Iranian hackers have carried out some of the most disruptive acts of digital sabotage of the last decade, wiping entire computer networks in waves of cyberattacks across the Middle East and occasionally even the US. But now one of Iran’s most active hacker groups appears to have shifted focus. Rather than just standard IT networks, they’re targeting the physical control systems used in electric utilities, manufacturing, and oil refineries.
At the CyberwarCon conference in Arlington, Virginia, on Thursday, Microsoft security researcher Ned Moran plans to present new findings from the company’s threat intelligence group that show a shift in the activity of the Iranian hacker group APT33, also known by the names Holmium, Refined Kitten, or Elfin. Microsoft has watched the group carry out so-called password-spraying attacks over the past year that try just a few common passwords across user accounts at tens of thousands of organizations. That’s generally considered a crude and indiscriminate form of hacking. But over the last two months, Microsoft says APT33 has significantly narrowed its password spraying to around 2,000 organizations per month, while increasing the number of accounts targeted at each of those organizations almost tenfold on average.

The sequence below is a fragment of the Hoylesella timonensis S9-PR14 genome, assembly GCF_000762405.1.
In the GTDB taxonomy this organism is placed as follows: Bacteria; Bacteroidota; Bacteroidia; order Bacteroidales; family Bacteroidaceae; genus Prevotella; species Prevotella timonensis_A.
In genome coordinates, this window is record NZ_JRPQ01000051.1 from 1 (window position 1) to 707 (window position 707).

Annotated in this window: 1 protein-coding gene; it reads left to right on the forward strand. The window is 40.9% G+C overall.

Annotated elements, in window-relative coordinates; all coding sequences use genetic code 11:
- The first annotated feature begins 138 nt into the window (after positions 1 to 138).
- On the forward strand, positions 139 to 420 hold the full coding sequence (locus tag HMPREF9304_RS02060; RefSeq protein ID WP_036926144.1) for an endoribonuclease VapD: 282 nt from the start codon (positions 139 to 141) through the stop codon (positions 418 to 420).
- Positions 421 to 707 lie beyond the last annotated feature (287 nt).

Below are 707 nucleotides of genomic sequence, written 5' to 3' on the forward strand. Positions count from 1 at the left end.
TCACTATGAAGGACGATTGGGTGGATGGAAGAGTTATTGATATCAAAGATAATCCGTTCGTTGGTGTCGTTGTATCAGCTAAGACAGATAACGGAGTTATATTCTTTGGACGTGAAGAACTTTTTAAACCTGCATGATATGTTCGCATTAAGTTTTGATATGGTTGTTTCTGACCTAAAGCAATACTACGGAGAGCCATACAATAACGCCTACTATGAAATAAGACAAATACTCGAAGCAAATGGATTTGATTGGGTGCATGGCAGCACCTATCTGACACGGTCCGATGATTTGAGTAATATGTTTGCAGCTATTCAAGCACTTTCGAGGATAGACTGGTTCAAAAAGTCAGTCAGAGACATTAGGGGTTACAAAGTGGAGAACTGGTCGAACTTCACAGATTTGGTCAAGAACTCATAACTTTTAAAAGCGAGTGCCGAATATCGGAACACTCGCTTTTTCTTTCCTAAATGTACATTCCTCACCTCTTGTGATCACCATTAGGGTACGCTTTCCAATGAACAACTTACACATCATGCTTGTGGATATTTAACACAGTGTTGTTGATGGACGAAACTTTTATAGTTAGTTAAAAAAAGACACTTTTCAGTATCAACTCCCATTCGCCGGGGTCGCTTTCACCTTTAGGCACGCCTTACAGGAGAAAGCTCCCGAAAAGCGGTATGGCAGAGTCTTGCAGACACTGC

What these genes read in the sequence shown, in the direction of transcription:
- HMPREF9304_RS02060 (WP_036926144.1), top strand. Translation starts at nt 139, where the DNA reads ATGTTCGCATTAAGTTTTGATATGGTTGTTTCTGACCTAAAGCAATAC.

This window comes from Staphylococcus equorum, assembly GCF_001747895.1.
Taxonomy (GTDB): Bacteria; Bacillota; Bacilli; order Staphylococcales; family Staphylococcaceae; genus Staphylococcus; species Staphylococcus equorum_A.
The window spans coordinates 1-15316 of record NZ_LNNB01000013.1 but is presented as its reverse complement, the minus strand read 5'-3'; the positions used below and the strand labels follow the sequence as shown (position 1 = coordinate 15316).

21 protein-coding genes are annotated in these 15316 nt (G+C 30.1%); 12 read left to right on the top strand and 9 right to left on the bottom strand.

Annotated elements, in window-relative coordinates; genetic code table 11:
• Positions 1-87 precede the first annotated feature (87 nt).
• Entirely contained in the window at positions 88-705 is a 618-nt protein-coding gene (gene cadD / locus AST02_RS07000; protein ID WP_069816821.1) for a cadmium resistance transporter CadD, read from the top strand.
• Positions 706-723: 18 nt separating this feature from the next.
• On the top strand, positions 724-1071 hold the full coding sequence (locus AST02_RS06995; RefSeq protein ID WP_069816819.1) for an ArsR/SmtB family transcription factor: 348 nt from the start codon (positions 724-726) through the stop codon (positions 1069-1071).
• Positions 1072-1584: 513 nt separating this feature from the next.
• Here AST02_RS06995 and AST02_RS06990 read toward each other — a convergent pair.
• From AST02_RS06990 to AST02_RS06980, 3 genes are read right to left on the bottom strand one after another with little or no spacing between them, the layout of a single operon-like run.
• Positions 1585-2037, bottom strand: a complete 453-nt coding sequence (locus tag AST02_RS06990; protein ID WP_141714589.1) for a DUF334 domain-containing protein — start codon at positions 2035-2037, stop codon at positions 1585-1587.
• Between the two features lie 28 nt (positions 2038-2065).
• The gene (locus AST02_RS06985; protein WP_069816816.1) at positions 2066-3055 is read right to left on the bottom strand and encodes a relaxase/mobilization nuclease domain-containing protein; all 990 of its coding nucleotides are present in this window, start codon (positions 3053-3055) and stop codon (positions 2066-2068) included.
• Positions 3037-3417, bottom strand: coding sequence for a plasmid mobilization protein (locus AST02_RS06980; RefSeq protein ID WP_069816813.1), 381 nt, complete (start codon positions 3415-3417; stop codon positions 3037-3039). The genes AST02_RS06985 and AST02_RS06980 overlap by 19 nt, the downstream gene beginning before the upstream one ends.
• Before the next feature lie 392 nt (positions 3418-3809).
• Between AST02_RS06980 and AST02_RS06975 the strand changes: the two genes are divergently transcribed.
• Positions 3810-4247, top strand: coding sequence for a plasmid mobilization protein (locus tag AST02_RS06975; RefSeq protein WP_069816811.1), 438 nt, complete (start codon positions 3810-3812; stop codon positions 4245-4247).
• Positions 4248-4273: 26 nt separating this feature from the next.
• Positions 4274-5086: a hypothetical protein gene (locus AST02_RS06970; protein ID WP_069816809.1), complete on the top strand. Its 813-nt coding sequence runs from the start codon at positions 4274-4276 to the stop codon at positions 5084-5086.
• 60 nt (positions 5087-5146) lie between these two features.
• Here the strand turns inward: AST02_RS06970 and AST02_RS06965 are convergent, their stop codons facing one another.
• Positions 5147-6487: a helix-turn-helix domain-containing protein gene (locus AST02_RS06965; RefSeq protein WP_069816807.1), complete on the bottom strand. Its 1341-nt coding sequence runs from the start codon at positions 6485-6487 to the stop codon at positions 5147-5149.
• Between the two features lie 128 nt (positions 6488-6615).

Microsoft ranked those targets by the number of accounts hackers tried to crack; Moran says about half of the top 25 were manufacturers, suppliers, or maintainers of industrial control system equipment. In total, Microsoft says it has seen APT33 target dozens of those industrial equipment and software firms since mid-October.
The hackers’ motivation—and which industrial control systems they’ve actually breached—remains unclear. Moran speculates that the group is seeking to gain a foothold to carry out cyberattacks with physically disruptive effects. “They’re going after these producers and manufacturers of control systems, but I don’t think they’re the end targets,” says Moran. “They‘re trying to find the downstream customer, to find out how they work and who uses them. They’re looking to inflict some pain on someone’s critical infrastructure that makes use of these control systems.”
The shift represents a disturbing move from APT33 in particular, given its history. Though Moran says Microsoft hasn’t seen direct evidence of APT33 carrying out a disruptive cyberattack rather than mere espionage or reconnaissance, it’s seen incidents where the group has at least laid the groundwork for those attacks. The group’s fingerprints have shown up in multiple intrusions where victims were later hit with a piece of data-wiping malware known as Shamoon, Moran says. McAfee last year warned that APT33—or a group pretending to be APT33, it hedged—was deploying a new version of Shamoon in a series of data-destroying attacks. Threat intelligence firm FireEye has warned since 2017 that APT33 had links to another piece of destructive code known as Shapeshifter.